By Amanda Long, Senior Account Director, Hughes Agency
Many people have heard the OOBE story. Two friends who met at Clemson University founded an outdoor apparel company out of an old body shop in Easley without knowing a thing about making clothes. Through tenacity and divine intervention, co-founders Tom Merritt and Mike Pereyo took OOBE from selling 40 T-shirts at a time to managing major employee-branded apparel programs for companies like Verizon and Disney. At Endeavor’s monthly professional development speaker series, the pair shared key takeaways from their brand’s 23-year journey — from humble beginnings and detours to major wins that led them to today.
Lesson 1: Desperation can lead to breakthroughs
Author J.K. Rowling wrote, “Anything is possible if you’ve got enough nerve.” During desperate times, Merritt broke out from calling on outdoor stores to calling on dive shops. Their T-shirts that read, “I dive. What on Earth are you doing?” became such a hit that Merritt and Pereyo took a chance and exhibited at the International Dive Show, which pushed them through the next decade. “We wrote six figures in one show, which provided us the opportunity to continue to fuel OOBE,” Pereyo said.
Lesson 2: Your reputation really does proceed you
When the CEO of FILA asked OOBE to relaunch their golf collection worldwide, they thought it was a joke. However, his call was based on the recommendation from a former OOBE client, stating he would be able to sleep well at night if he did business with them. “We were seen as being trustworthy. All these other brands started contacting us to utilize our supply chain and designers when they launched. It was a very exciting time and allowed us to get our footing and determine what we are the best in the world in,” Pereyo said.
Lesson 3: Why doing the right thing is always the right thing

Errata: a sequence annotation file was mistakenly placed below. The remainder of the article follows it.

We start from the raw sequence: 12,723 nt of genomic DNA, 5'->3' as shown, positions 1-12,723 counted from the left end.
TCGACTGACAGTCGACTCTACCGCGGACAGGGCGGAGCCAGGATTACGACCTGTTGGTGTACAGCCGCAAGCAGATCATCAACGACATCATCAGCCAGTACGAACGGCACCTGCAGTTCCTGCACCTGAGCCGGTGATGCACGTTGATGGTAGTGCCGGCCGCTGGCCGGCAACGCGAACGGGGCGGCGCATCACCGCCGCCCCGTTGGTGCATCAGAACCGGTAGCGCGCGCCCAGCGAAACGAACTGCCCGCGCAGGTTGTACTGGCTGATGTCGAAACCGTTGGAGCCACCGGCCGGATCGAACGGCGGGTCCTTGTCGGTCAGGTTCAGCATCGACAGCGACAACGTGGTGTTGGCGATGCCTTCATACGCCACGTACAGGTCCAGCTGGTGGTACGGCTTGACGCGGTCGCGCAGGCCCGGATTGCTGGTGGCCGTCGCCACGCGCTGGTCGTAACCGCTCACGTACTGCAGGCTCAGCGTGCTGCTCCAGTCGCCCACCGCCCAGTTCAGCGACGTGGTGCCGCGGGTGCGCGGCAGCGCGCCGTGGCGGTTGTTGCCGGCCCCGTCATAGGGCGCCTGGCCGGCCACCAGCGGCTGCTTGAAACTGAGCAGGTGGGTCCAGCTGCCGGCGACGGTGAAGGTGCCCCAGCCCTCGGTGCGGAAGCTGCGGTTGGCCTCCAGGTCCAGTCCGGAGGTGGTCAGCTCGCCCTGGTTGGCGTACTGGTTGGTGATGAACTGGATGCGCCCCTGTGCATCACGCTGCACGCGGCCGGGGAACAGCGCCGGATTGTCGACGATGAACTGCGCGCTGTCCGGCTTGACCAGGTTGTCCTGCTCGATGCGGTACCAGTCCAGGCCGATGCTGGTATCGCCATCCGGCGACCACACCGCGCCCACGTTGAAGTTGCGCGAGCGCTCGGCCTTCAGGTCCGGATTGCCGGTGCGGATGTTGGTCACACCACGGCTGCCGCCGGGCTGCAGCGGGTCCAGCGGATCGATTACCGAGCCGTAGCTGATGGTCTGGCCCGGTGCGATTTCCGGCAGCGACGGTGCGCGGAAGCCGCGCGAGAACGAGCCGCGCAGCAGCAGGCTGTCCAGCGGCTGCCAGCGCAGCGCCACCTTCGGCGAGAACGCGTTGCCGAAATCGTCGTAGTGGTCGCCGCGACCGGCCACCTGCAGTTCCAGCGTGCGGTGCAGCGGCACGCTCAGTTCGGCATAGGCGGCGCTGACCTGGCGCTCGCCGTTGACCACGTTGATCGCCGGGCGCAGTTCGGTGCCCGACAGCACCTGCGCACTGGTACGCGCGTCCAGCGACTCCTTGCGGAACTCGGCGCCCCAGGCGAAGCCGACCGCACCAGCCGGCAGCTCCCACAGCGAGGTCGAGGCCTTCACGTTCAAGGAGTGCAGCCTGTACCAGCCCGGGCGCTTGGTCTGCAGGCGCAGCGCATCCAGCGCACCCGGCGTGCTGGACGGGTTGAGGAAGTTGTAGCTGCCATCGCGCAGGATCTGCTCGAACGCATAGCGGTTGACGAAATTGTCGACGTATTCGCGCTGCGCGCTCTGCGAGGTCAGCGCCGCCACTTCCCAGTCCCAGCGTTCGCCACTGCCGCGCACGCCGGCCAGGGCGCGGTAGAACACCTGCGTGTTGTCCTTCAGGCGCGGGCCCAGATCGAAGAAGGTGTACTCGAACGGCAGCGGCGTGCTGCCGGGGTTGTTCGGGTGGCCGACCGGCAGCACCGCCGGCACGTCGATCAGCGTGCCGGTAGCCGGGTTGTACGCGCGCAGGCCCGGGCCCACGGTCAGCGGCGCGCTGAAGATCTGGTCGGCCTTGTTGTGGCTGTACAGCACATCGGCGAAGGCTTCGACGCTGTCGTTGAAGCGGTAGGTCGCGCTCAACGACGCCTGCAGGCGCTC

When going up against major companies to vie for Chick-fil-A’s branded apparel business, the process was intentionally very stressful. Following the presentation, models hired by Chick-fil-A to showcase each competitor’s merchandise were asked which company treated them with honor, dignity, and respect when no one was looking. Hands down, the models chose OOBE. Then Chick-fil-A did, too. This catalyst moment opened doors for OOBE. “They aren’t just entrusting their brand with us. They are entrusting their people with us,” Pereyo said. “This was where we started to get a real footing for a blueprint for OOBE… and defining our purpose.”
Lesson 4: Be the favorite
OOBE’s vision statement is “to be the favorite company of our customers, employees, and vendor partners by living our core values.” “As the complexity of your business grows, in the absence of information, what do you look to? Be the favorite — to each other first. If you can’t do it inside your organization, you certainly can’t do it outside,” Pereyo said. “Just as important as being the favorite of the people who write you checks is being the favorite of those who you write checks to. It’s loving the people who came alongside us. They will be the ones to set you up for success.”
Summing it up: A jumping off point. And another.
In February, the team unveiled OOBE Brand 161 King Street, a retail store in Charleston featuring a small-batch, highly crafted men’s clothing line and accessories. “It’s all about story. It’s about sourcing and who makes that shirt,” Merritt said.
Merritt announced for the first time that the creation of OOBE Brand 161 King Street spurred Bloomingdale’s to seek them out to sell the new line in stores and online, another milestone for the company. “We’re still trying to figure out where this brand lands,” Merritt said. “We will see where it goes. It wasn’t anything we were looking for. We were just trying to be excellent.”
Endeavor, a creative, collaborative coworking community, presents a monthly professional development speaker series called Collaborators & Cocktails, where marketing chiefs from brands like Southwest Airlines, Ritz Carlton, and Nike share their marketing strategies.
Next Collaborators & Cocktails
Presentation by David Oakley, co-founder and chief creative officer, BooneOakley
Oct. 18, 5–7:15 p.m.
Pre-registered Guests: $30
Email Endeavor@EndeavorGreenville.com for info